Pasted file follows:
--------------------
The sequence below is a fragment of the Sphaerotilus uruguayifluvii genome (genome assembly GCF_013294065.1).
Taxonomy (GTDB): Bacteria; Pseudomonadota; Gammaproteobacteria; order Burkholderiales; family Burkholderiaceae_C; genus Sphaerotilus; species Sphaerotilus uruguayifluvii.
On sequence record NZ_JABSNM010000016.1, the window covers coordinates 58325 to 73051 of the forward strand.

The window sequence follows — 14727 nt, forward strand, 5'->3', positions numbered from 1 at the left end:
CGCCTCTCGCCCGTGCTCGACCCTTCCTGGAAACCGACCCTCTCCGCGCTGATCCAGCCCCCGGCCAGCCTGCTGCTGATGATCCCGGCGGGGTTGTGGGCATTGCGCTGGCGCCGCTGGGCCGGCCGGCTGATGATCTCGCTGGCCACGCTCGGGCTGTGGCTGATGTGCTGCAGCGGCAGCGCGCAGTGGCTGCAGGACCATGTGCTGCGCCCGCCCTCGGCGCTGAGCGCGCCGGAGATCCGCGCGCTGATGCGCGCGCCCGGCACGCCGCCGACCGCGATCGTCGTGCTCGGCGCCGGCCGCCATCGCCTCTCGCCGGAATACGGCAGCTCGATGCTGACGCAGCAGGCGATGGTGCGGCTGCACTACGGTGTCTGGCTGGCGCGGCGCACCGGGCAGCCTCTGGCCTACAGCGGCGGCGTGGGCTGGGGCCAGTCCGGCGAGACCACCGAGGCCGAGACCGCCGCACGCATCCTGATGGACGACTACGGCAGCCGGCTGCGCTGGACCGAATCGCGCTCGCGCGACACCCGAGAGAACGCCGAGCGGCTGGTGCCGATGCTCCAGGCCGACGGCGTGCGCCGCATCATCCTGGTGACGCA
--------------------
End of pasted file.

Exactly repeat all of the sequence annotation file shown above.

The sequence below is a fragment of the Sphaerotilus uruguayifluvii genome (genome assembly GCF_013294065.1).
Taxonomy (GTDB): Bacteria; Pseudomonadota; Gammaproteobacteria; order Burkholderiales; family Burkholderiaceae_C; genus Sphaerotilus; species Sphaerotilus uruguayifluvii.
On sequence record NZ_JABSNM010000016.1, the window covers coordinates 58325 to 73051 of the forward strand.

The window sequence follows — 14727 nt, forward strand, 5'->3', positions numbered from 1 at the left end:
CGCCTCTCGCCCGTGCTCGACCCTTCCTGGAAACCGACCCTCTCCGCGCTGATCCAGCCCCCGGCCAGCCTGCTGCTGATGATCCCGGCGGGGTTGTGGGCATTGCGCTGGCGCCGCTGGGCCGGCCGGCTGATGATCTCGCTGGCCACGCTCGGGCTGTGGCTGATGTGCTGCAGCGGCAGCGCGCAGTGGCTGCAGGACCATGTGCTGCGCCCGCCCTCGGCGCTGAGCGCGCCGGAGATCCGCGCGCTGATGCGCGCGCCCGGCACGCCGCCGACCGCGATCGTCGTGCTCGGCGCCGGCCGCCATCGCCTCTCGCCGGAATACGGCAGCTCGATGCTGACGCAGCAGGCGATGGTGCGGCTGCACTACGGTGTCTGGCTGGCGCGGCGCACCGGGCAGCCTCTGGCCTACAGCGGCGGCGTGGGCTGGGGCCAGTCCGGCGAGACCACCGAGGCCGAGACCGCCGCACGCATCCTGATGGACGACTACGGCAGCCGGCTGCGCTGGACCGAATCGCGCTCGCGCGACACCCGAGAGAACGCCGAGCGGCTGGTGCCGATGCTCCAGGCCGACGGCGTGCGCCGCATCATCCTGGTGACGCA